Trouble in Paradise
anti-immigration law may unsettle fragile Philippine economy
The future of some 12 million
“unauthorized immigrants” in the U.S., including nearly 1 million
Filipinos, is at stake in two U.S. immigration bills. If the law is
enacted, multitudes of Filipinos will be deported and the
remittance-dependent Philippine economy will face rough waters.
By Reyna Mae L.
The plight of
overseas Filipino workers (OFWs) and immigrants in the United States still
hangs in the balance with the recent passage of U.S. Senate Bill (SB)
2611, the equivalent of House Bill (HB 4437) or
The Border Protection,
Antiterrorism, and Illegal Immigration Control Act of 2005. The act
aims to regulate the influx of migrants in the U.S.
The two bills have to
be consolidated into one bill, though. But if enacted into law, the act
will have far-reaching implications not only on overseas Filipinos staying
or working in the U.S. but also on the Philippine economy which is
York-based Farida Ali, organizer of Justice 4 Immigrants (J4I), said “It
is a terrible reality that as 3,000 Filipinos leave the Philippines each
day, at least 3,000 families are torn apart. The two bills introduced by
both U.S. Congress houses stand to create more difficult lives for at
least 3.5 million Filipinos in the U.S. and the 12 million they support
bills, Ali further said, “will push (both Filipinos in the U.S. and their
families back home) further into the shadows of marginalization, rather
that improve their lives.”
J4I is a
broad, non-profit coalition of organizations focusing on the welfare of
migrants, with chapters in New York, New Jersey, Los Angeles, San
Francisco, and Seattle.
the economy afloat
the 2005 Survey on
Overseas Filipinos (SOF) by the National Statistics Office (NSO), some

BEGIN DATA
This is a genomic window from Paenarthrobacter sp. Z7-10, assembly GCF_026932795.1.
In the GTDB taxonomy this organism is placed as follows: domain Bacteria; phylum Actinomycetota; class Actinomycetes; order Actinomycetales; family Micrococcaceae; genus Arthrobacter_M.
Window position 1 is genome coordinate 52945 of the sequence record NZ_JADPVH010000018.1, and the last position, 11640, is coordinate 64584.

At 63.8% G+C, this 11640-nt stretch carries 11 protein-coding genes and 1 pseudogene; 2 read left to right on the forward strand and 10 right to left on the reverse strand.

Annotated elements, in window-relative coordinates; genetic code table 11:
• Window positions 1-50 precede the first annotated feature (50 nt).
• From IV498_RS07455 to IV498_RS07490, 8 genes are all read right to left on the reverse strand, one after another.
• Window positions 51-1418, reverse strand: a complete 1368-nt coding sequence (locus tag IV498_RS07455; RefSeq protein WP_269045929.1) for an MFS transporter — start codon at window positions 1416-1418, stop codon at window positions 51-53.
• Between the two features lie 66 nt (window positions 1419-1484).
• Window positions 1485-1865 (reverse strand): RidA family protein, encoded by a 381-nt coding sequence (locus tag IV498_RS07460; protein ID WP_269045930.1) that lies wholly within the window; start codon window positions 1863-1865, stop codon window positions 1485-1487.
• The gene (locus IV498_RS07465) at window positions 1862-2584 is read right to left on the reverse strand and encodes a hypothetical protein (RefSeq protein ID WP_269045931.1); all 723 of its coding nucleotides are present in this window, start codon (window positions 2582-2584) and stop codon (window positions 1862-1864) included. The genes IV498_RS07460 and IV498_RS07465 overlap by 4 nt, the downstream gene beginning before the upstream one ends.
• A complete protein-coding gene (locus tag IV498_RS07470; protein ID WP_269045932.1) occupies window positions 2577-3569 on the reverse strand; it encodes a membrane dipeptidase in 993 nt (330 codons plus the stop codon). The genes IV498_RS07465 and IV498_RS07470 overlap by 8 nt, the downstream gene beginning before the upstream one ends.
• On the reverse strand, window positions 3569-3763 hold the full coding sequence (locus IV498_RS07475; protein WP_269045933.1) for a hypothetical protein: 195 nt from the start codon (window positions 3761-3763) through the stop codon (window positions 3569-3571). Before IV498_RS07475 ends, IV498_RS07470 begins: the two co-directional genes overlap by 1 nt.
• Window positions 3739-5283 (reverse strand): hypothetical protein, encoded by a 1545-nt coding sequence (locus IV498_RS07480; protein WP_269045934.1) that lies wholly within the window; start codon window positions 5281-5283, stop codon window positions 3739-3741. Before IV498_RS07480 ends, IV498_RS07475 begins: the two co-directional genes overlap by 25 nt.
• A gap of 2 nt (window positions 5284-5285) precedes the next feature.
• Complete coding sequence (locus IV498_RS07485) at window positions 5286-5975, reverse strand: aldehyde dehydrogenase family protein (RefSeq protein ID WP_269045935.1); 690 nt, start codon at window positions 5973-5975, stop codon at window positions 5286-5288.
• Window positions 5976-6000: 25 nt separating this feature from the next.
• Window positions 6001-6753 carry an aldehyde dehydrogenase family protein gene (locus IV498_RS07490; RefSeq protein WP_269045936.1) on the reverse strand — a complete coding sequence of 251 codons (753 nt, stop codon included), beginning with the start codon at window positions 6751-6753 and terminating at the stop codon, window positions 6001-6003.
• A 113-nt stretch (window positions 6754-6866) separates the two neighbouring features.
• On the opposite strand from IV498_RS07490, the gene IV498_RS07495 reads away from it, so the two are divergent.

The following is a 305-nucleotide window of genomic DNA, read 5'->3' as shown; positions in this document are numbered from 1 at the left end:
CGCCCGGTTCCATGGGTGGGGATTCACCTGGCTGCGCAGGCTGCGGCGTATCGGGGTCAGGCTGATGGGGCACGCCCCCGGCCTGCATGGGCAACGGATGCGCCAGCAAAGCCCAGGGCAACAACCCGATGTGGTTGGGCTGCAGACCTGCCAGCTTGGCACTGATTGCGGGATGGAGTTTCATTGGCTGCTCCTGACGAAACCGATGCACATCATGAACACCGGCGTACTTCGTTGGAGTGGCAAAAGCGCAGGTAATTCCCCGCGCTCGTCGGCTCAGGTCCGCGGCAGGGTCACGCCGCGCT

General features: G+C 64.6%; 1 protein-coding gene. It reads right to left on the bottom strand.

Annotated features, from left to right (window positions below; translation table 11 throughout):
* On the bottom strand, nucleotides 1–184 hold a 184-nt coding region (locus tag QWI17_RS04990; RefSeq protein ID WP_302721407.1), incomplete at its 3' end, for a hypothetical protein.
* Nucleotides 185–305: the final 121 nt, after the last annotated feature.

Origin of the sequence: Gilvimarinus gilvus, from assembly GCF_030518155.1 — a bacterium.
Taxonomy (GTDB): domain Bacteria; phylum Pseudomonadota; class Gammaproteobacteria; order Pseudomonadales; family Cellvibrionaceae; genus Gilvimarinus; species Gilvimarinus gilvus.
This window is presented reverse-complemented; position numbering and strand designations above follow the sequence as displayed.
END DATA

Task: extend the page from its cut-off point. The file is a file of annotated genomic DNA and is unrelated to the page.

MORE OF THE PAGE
1.33 million Filipinos worked abroad from April to September 2005. On the
other hand, the J4I said that one million more Filipinos went overseas in
2006, citing Philippine government reports.
estimated 10 million Filipinos working or living abroad, at least four
million are in the United States, mostly in California and in the east
coast. U.S. immigration authorities say about 200,000 Filipinos are
staying in America illegally. Independent estimates put the figure at one
most Filipinos who work abroad sending money to their families they left
in the Philippines, a total of $10.7 billion in overall overseas
remittances helps keep the country’s economy afloat with growth pegged at
11 percent. Of this figure taken in 2005, $6 billion came from Filipinos
living or working in the U.S.
trend of dependency to foreign remittances lingers, as the Bangko Sentral
ng Pilipinas (BSP) projected remittances sent by OFWs and Filipino
immigrants to grow by almost 12 percent this year. This is due to
government expectation of higher deployment of Filipino workers,
especially medical professionals.
2611 proposes three approaches for legalization, namely: (1) guest worker
program; (2) expanded detention and deportation without due process; and
(3) militarization and fencing of the border.
provisions benefit only a few Filipino workers who have already stayed in
the U.S. for more than five years, giving them a chance for legalization.
But not for Filipinos and other foreign nationals who have worked there
for less than the given period: They would be deported to their home
from the financial constraints that such a scenario presents, the
stipulations in SB 2611 make overseas Filipinos vulnerable and more prone
to abuse by employers who would take advantage of a desperate pool of
words,” says Robert Roy, the Executive Director of Philippine Forum, a
member organization of the J4I, “the majority of the 12 million
undocumented persons (of various nationalities) in the U.S. will continue
to see no light at the end of their dark tunnel that has kept them as an
underclass forced to live in the shadows. The only people who stand to
gain from this are slave-driving employers and big business who will prey
on their vulnerability and force immigrants into indentured servitude.”
With other reports by Bulatlat
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© 2006 Bulatlat
Alipato Media Center
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